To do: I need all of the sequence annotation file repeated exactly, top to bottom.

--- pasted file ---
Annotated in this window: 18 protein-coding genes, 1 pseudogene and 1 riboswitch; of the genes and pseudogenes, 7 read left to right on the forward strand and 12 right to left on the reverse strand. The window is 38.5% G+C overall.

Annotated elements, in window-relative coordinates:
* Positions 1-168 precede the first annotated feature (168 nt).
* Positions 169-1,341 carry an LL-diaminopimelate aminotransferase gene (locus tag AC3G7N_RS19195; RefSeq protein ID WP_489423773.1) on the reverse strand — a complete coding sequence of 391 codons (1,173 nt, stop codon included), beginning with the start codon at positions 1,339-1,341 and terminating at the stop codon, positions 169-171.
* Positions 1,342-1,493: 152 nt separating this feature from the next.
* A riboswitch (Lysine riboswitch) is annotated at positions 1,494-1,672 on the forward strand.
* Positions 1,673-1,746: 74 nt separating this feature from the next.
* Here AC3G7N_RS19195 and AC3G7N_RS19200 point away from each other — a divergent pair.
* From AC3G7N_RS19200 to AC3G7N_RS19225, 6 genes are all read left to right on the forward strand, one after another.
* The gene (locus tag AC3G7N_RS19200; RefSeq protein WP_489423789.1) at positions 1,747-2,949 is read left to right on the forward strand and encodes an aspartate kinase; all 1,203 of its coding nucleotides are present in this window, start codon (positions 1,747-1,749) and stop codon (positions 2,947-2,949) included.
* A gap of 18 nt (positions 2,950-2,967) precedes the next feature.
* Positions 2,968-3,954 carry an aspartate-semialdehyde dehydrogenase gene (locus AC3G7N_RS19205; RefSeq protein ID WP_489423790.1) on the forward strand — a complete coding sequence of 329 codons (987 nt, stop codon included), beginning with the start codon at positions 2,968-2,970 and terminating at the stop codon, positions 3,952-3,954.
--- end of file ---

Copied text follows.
Annotated in this window: 18 protein-coding genes, 1 pseudogene and 1 riboswitch; of the genes and pseudogenes, 7 read left to right on the forward strand and 12 right to left on the reverse strand. The window is 38.5% G+C overall.

Annotated elements, in window-relative coordinates:
* Positions 1-168 precede the first annotated feature (168 nt).
* Positions 169-1,341 carry an LL-diaminopimelate aminotransferase gene (locus tag AC3G7N_RS19195; RefSeq protein ID WP_489423773.1) on the reverse strand — a complete coding sequence of 391 codons (1,173 nt, stop codon included), beginning with the start codon at positions 1,339-1,341 and terminating at the stop codon, positions 169-171.
* Positions 1,342-1,493: 152 nt separating this feature from the next.
* A riboswitch (Lysine riboswitch) is annotated at positions 1,494-1,672 on the forward strand.
* Positions 1,673-1,746: 74 nt separating this feature from the next.
* Here AC3G7N_RS19195 and AC3G7N_RS19200 point away from each other — a divergent pair.
* From AC3G7N_RS19200 to AC3G7N_RS19225, 6 genes are all read left to right on the forward strand, one after another.
* The gene (locus tag AC3G7N_RS19200; RefSeq protein WP_489423789.1) at positions 1,747-2,949 is read left to right on the forward strand and encodes an aspartate kinase; all 1,203 of its coding nucleotides are present in this window, start codon (positions 1,747-1,749) and stop codon (positions 2,947-2,949) included.
* A gap of 18 nt (positions 2,950-2,967) precedes the next feature.
* Positions 2,968-3,954 carry an aspartate-semialdehyde dehydrogenase gene (locus AC3G7N_RS19205; RefSeq protein ID WP_489423790.1) on the forward strand — a complete coding sequence of 329 codons (987 nt, stop codon included), beginning with the start codon at positions 2,968-2,970 and terminating at the stop codon, positions 3,952-3,954.